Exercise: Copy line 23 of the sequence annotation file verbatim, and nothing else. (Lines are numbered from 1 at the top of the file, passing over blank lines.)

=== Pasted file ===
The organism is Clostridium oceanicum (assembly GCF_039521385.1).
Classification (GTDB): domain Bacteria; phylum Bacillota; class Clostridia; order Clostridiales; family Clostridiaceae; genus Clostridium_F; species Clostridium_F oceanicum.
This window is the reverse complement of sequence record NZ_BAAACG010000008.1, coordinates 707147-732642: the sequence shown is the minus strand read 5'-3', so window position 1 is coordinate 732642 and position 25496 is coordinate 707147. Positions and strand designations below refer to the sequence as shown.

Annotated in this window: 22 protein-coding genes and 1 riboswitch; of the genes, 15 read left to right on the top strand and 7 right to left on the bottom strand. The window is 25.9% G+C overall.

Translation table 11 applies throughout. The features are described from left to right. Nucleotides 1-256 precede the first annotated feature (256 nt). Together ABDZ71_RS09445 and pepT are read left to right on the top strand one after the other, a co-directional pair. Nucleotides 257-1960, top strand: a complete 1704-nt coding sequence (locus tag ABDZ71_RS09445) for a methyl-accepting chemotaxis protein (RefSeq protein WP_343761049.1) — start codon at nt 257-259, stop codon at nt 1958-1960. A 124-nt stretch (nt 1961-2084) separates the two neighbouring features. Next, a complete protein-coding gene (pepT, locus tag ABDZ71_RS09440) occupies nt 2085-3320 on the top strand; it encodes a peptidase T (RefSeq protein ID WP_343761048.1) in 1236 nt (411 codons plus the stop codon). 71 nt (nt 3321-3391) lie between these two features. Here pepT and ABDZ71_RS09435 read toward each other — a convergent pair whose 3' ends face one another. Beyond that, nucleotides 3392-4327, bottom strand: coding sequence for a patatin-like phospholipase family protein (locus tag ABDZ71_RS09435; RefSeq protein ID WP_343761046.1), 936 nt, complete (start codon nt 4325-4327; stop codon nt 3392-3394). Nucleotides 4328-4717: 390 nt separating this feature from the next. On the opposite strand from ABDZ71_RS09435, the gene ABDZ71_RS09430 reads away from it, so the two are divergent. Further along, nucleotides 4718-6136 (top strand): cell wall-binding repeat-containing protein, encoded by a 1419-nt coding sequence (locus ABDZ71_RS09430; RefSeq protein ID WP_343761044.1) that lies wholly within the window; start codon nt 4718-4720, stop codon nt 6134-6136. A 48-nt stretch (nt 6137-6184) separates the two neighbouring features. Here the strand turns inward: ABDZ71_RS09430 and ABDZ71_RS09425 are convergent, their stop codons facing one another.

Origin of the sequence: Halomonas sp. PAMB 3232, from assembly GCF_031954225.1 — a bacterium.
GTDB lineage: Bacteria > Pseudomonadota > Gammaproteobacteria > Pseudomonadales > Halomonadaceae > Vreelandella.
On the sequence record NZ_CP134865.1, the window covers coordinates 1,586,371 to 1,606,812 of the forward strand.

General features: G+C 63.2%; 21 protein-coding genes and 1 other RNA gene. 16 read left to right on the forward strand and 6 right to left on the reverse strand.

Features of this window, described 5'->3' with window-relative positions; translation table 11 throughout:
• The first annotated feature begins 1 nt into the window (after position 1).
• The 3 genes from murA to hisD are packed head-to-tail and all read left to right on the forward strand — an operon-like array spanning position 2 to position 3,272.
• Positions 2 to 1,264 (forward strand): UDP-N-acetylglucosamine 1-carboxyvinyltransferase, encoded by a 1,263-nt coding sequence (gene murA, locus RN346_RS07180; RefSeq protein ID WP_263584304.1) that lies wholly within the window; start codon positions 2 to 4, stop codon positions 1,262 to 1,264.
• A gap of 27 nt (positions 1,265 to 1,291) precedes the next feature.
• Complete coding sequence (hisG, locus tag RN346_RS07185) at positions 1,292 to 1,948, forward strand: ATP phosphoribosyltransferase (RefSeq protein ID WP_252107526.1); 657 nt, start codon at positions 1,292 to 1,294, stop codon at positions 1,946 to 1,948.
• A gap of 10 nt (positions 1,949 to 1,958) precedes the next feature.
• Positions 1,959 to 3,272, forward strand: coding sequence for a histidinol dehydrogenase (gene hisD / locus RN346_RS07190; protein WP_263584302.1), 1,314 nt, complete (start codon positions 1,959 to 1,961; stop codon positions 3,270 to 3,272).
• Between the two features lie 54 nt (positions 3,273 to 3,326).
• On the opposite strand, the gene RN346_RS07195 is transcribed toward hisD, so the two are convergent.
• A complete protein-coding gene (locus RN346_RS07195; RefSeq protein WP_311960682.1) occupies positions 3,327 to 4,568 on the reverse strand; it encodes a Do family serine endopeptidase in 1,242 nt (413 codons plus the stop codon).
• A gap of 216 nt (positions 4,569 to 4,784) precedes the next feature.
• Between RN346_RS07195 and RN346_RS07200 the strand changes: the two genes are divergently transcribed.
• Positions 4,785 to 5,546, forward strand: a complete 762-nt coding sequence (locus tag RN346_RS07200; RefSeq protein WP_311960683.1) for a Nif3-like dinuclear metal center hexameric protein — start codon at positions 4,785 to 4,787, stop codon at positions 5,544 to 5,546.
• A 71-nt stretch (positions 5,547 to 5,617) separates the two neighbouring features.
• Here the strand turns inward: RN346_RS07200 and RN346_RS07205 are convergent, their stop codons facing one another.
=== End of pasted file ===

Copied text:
• Positions 4,785 to 5,546, forward strand: a complete 762-nt coding sequence (locus tag RN346_RS07200; RefSeq protein WP_311960683.1) for a Nif3-like dinuclear metal center hexameric protein — start codon at positions 4,785 to 4,787, stop codon at positions 5,544 to 5,546.